In the past week, the Islamic State released dozens of pictures allegedly depicting the aftermath of recent Russian airstrikes in Syria. At least two photosets focus on the city of Raqqa, the de facto home of the “caliphate.” The images from Raqqa show buildings reduced to rubble, pummeled vehicles, cratered roads and demolished bridges.
The Islamic State’s propaganda arm claims that separate images document the effects of Russia’s bombing campaign on a marketplace in Al Bukamal, a city lying on the Euphrates River in the eastern province of Deir Ezzor, which borders Iraq. In addition, a video released by a media group affiliated with the Islamic State purportedly shows the marketplace after Russia’s airstrikes. Sources in the jihadist group claim that 50 or more people were killed in Al Bukamal, including civilians, according to Zaman Al Wasl.
Some of the photos from Raqqa and Al Bukamal can be seen below.
The Long War Journal cannot independently verify that the damage shown in the photos is due to Russian airstrikes. But independent reporting says that Russia has been bombing Raqqa and Islamic State positions elsewhere in Syria. The Syrian Observatory for Human Rights (SOHR) reports that 42 people, including 27 civilians and 15 Islamic State fighters, were killed by Russian bombs in Raqqa on November 3.
Separately, Russia’s airforce claims to have struck Islamic State positions near the city of Palmyra, which is known for its ancient ruins, at least twice this week. Palmyra was overrun by the “caliphate’s” fighters earlier this year.
The Russian defense ministry issued a statement on November 5 saying that it had “destroyed a large fortified location of Islamic State militants” in Palmyra, according to Agence France Presse. Russia claimed that it “only strikes the objects of terrorist infrastructure which are at a considerable distance from the architectural monuments.”
The world has been waiting to see how Vladimir Putin responds to the downing of a Russian airliner on October 31. Russian and Egyptian officials were initially dismissive of reports that terrorists were responsible for the crash, which left more than 220 passengers and crew dead. But Putin suspended all flights from Russia to Egypt earlier today, acting on the advice of his counterterrorism advisers. The move was likely a response to a growing body of intelligence indicating that the jihadists were responsible.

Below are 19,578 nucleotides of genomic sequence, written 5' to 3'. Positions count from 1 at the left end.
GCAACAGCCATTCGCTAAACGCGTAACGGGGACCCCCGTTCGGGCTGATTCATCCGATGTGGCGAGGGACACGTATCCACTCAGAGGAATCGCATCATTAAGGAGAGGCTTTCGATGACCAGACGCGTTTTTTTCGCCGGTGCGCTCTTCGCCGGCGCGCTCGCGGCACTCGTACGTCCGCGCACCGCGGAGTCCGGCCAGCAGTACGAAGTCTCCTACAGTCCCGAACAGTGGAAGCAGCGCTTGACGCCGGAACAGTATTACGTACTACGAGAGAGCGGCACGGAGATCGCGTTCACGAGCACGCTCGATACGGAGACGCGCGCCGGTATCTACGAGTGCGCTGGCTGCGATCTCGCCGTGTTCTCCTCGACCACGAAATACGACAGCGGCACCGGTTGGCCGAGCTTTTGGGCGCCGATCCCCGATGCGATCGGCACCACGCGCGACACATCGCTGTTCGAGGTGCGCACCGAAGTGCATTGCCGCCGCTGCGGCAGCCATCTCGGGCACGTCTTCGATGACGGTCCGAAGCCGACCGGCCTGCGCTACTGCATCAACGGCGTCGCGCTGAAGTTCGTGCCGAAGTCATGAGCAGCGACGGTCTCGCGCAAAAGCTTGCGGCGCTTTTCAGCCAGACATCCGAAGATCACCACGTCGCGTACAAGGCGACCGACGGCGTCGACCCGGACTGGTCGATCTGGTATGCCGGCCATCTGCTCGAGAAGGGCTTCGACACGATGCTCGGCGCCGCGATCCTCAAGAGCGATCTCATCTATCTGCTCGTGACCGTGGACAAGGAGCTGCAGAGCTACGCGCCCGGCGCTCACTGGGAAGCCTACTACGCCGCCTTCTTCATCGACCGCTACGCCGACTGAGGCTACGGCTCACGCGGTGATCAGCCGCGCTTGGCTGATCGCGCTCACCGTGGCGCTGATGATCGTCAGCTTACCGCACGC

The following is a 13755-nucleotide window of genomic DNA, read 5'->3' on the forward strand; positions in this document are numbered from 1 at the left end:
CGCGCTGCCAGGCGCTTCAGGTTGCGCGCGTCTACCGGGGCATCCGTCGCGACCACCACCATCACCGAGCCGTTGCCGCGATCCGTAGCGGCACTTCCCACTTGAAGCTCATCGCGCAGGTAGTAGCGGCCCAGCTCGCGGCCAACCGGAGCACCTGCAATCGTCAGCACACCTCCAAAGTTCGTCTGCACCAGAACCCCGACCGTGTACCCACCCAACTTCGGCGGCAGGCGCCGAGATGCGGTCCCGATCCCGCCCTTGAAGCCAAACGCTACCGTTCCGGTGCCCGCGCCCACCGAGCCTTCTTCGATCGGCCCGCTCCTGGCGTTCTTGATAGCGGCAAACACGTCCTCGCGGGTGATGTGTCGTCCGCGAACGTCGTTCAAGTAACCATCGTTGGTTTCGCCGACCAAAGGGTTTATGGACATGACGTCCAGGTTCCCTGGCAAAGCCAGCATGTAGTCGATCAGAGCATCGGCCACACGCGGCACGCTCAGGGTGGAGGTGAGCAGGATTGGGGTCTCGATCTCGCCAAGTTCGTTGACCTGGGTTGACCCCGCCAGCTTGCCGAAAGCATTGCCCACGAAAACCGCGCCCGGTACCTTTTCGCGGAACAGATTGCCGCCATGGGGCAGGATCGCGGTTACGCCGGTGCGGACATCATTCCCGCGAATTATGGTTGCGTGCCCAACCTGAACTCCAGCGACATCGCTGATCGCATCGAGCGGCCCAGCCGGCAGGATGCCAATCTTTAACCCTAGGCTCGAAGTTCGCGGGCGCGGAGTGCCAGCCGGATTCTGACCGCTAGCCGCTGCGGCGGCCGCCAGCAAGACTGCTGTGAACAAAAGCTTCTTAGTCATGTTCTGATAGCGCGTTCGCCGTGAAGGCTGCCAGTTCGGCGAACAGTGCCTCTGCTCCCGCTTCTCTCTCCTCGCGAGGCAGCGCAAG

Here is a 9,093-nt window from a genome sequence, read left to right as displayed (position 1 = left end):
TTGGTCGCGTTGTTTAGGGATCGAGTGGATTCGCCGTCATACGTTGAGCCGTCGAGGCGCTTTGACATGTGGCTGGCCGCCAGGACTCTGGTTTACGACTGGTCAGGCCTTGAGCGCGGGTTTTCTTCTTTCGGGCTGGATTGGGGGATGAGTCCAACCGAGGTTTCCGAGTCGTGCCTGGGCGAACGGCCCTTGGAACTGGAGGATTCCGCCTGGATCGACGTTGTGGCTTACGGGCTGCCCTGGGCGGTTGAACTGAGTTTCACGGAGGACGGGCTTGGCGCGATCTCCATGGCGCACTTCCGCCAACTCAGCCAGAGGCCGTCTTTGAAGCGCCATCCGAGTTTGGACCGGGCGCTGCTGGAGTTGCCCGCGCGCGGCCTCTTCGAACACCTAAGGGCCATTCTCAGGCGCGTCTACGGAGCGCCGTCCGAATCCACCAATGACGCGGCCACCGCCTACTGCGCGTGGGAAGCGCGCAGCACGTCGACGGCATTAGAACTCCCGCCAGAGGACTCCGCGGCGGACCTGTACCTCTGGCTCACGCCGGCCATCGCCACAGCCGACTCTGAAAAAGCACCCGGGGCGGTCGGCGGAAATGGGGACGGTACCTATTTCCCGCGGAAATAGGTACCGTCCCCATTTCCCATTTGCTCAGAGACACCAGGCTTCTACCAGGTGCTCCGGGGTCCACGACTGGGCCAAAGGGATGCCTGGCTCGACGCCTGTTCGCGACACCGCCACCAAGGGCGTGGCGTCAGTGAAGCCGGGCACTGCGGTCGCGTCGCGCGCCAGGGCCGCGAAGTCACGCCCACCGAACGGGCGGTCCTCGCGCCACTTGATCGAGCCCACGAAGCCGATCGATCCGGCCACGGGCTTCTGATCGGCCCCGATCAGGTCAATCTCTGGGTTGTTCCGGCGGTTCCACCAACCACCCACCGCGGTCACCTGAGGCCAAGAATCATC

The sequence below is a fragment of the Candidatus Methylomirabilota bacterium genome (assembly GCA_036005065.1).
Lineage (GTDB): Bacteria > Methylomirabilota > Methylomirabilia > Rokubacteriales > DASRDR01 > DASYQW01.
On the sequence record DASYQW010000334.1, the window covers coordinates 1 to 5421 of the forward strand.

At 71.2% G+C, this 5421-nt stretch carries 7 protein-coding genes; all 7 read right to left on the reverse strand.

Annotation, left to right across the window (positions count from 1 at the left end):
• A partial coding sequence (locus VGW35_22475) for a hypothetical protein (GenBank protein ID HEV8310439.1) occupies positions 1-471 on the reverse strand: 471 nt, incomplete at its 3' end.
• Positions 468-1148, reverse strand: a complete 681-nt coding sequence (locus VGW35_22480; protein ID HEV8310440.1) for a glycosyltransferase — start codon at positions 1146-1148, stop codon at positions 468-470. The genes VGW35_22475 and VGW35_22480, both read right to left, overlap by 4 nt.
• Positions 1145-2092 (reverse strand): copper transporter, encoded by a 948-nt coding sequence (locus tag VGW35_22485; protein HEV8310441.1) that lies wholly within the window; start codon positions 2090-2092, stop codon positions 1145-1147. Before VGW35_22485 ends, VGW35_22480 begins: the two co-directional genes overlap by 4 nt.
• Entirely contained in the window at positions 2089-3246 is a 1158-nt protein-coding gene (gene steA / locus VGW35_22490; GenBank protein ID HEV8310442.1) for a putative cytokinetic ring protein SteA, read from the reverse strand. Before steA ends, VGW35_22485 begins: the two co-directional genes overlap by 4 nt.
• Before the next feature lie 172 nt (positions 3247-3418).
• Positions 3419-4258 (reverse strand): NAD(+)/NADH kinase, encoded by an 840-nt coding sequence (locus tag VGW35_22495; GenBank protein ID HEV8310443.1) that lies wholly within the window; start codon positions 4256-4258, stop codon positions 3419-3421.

The Islamic State’s so-called Wilayat Sinai (Sinai “province”) has released at least three official claims of responsibility. Within hours of the crash, the group issued a statement saying that “[s]oldiers of the Caliphate were able to down a Russian airplane over Sinai province.” The Islamic State’s Al Bayan radio later released an audio version of the statement. On November 4, the Islamic State again said it was responsible, defiantly arguing in an audio message that it doesn’t have to prove how it destroyed the airliner. The group added, however, that it would release evidence to support its claim at some point in the future. [See LWJ report, Conflicting claims still surround Russian airliner crash.]
Western officials have not yet confirmed the Islamic State’s claim, but official statements and leaks to the press indicate they may be heading in that direction.
The UK suspended flights from Sharm al Sheikh, a popular tourist location, on November 4. British Foreign Secretary Philip Hammond explained there is “a significant possibility that the crash was caused by an explosive device on board the aircraft.” On November 6, British Prime Minister David Cameron added: “We cannot be certain that the Russian airliner was brought down by a terrorist bomb, but it looks increasingly likely that was the case.”
According to Reuters, US and British officials intercepted conversations between “suspected militants” and indicating that a bomb was responsible. US intelligence officials suspect that a mole at the airport in Sharm el Sheikh helped plant a bomb on board, according to CNN.
While the US and UK are waiting to make a final determination, the Islamic State pushes ahead with its anti-Russian propaganda. Some of the photos from Raqqa and Al Bukamal, which were posted on Twitter, are accompanied by a note from the Islamic State’s media operatives. The jihadists argue that no one should have sympathy for the victims of the Russian airliner crash, given what Russia is doing in Syria.
Many wonder how Putin will respond if the Islamic State’s culpability is proven. Russia has already been bombing the Islamic State. However, it is certainly possible that the Russian autocrat will increase the number of airstrikes targeting the “caliphate” in the days to come.
Islamic State propaganda photos from Raqqa and Al Bukamal
Below are five of photos from a set of 18 purportedly showing the effects of Russia’s airstrikes in Raqqa:
The Islamic State released a photoset showing the alleged aftermath of Russian airstrikes on bridges in Raqqa. Four of the 12 photos from this set can be seen below:
The Islamic State also released dozens of photos purportedly showing a marketplace that was bombed in Al Bukamal. Five of these pictures can be seen below:
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